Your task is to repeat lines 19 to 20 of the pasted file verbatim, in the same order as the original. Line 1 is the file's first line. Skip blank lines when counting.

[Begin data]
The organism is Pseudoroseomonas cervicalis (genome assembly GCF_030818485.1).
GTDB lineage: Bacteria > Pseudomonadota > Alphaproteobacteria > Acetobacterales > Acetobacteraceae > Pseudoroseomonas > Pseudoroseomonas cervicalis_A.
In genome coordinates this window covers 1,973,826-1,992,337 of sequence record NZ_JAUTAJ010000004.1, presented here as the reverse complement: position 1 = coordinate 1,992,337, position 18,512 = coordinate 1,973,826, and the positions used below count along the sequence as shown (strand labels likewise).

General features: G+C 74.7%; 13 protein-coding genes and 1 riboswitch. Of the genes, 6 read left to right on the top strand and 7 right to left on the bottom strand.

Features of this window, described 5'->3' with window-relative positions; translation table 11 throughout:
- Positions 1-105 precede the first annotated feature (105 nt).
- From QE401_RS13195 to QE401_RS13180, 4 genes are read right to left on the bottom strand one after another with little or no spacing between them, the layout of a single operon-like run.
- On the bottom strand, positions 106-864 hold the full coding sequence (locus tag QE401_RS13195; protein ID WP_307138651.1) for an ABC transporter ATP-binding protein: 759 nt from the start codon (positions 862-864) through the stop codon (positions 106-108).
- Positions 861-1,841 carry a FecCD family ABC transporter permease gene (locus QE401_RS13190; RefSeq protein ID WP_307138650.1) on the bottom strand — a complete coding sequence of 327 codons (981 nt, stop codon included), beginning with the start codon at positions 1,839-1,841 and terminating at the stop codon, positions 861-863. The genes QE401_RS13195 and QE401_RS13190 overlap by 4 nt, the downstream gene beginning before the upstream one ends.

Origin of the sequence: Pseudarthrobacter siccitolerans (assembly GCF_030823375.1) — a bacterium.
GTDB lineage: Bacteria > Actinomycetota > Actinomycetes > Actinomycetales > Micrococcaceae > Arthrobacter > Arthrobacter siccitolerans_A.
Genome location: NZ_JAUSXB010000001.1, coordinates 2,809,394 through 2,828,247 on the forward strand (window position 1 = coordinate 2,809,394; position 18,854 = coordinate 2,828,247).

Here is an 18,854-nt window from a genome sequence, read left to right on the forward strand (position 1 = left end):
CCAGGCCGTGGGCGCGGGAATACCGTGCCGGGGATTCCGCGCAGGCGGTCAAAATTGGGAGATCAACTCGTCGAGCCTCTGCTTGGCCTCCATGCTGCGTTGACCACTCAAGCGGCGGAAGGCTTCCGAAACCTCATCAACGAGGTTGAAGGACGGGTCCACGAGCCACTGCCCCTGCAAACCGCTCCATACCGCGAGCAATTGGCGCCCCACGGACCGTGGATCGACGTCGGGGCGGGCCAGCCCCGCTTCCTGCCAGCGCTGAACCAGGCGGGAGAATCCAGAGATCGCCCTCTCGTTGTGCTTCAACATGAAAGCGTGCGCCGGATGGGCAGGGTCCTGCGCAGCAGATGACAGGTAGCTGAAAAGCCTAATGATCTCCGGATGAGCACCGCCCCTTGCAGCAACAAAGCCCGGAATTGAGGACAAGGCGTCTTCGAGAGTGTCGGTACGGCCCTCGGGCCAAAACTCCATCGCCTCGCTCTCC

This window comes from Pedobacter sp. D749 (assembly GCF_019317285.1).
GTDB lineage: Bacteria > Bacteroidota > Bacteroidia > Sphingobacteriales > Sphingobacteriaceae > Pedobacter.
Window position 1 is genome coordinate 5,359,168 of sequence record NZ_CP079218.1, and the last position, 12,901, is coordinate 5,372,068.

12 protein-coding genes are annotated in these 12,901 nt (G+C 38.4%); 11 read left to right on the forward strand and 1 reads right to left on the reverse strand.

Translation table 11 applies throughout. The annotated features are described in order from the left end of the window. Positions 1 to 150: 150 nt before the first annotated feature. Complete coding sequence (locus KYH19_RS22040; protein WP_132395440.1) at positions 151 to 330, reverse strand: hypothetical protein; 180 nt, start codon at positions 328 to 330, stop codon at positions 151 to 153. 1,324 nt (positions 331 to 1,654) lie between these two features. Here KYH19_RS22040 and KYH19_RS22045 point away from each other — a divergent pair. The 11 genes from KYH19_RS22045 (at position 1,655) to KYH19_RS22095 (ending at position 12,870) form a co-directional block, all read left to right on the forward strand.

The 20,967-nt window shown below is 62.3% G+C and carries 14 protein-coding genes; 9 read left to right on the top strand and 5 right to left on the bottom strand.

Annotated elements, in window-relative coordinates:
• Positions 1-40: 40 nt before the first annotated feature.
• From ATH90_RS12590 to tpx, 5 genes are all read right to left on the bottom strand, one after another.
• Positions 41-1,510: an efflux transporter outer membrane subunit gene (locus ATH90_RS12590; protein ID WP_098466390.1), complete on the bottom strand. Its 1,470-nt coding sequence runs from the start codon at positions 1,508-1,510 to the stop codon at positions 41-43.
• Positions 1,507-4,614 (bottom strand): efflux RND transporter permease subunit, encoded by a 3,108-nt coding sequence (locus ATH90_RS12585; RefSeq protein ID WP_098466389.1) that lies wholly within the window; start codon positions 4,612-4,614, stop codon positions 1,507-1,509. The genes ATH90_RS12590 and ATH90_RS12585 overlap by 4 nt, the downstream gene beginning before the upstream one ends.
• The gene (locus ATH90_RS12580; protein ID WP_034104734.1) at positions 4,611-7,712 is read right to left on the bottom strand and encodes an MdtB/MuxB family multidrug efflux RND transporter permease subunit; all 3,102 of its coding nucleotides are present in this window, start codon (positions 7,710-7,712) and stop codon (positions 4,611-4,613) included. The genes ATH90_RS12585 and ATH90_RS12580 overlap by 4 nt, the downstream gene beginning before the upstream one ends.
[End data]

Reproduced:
Translation table 11 applies throughout. The annotated features are described in order from the left end of the window. Positions 1 to 150: 150 nt before the first annotated feature. Complete coding sequence (locus KYH19_RS22040; protein WP_132395440.1) at positions 151 to 330, reverse strand: hypothetical protein; 180 nt, start codon at positions 328 to 330, stop codon at positions 151 to 153. 1,324 nt (positions 331 to 1,654) lie between these two features. Here KYH19_RS22040 and KYH19_RS22045 point away from each other — a divergent pair. The 11 genes from KYH19_RS22045 (at position 1,655) to KYH19_RS22095 (ending at position 12,870) form a co-directional block, all read left to right on the forward strand.

The 20,967-nt window shown below is 62.3% G+C and carries 14 protein-coding genes; 9 read left to right on the top strand and 5 right to left on the bottom strand.